German executives' paychecks have surpassed those of their British counterparts, new research has shown. A new study revealed not everyone in Europe's corporate world has learned their lesson from the financial crisis.
Germany's top managers have outearned executives at British companies for the first time, the Financial Times reported Monday, citing a new study.
German CEOs bagged 3.44 million euros ($4.1 million) on average in 2013 versus the Britons' 3.4 million euros, according to research that focused on pay policy at more than 500 listed groups in five EU countries.
While seven out of 10 German CEOs received a raise in 2013, 61 percent of UK executives did not, according to Xavier Baeten, a professor at the Vlerick Business School in Belgium who headed the research.
By comparison, the salaries of more than four out of 10 Belgian CEOs remained the same or were cut. The sample did not include financial institutions.
The shift in the UK reflects pressure to rein in exorbitant pay practices, which drew both public and investor ire following the 2008 financial meltdown.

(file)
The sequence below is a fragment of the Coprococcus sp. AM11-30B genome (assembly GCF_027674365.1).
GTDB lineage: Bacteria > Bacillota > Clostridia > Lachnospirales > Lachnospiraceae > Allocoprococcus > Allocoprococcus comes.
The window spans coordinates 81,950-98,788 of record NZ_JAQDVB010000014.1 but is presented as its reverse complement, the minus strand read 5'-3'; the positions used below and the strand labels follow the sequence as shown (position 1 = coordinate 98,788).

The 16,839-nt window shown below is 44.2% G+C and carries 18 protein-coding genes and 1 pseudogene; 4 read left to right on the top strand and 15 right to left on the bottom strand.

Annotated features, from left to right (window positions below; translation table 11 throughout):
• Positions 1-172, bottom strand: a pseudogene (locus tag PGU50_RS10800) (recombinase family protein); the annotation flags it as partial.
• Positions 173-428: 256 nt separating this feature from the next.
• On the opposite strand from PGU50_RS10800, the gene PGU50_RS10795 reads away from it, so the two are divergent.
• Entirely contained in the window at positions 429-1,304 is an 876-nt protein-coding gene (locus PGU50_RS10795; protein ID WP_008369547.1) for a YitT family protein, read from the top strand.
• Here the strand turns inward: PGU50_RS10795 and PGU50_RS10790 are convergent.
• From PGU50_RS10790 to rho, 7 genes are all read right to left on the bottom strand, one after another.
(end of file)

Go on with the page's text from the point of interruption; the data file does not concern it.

"There has been a change. There is much more scrutiny in the UK from institutional investors," the FT quoted Baeten as saying. "The UK is realizing that it was perhaps paying too much."
But the brake put on executive pay in Britain has not been implemented as strongly in other European countries.
Executive remuneration in Germany has shot up since the 1998 merger of car giants Daimler and Chrysler, which revealed a jaw-dropping rift between German and US pay policies. That exposure put pressure on companies in Germany to look more appealing to attract talent.
A 2009 German law boosted CEOs' salaries even further by linking their compensation to the long-term health of the business. As a result, many executives saw a surge in long-term variable pay incentives, such as stock performance.
Baeten warned in the FT that this could create a "problematic imbalance," as the "more typical, and already relatively generous, short term bonuses" have not been reduced accordingly.
This comes as another study, obtained by the FT last month, cautioned that the current compensation culture has led to some executives to resort to dubious means of boosting shares - for example, by mergers and acquisition activity, which does not guarantee enhanced profitability.
That report warned that relying on such measures could lead to "investment myopia, earnings manipulation, excessive risk-taking, and threats to organisational culture."
According to Baeten, Germany and Britain are particularly vulnerable to such risks, as variable remuneration respectively made up 67 and 61 percent of managers' total pay in 2013.
In the Netherlands, that number is 42 percent, whereas "Belgium and France are clearly more risk-averse, with respectively 34 percent and 33 percent of their packages variable," Baeten said in a press release upon release of his study.
The researchers called for "more sophisticated ways to measure executive performance."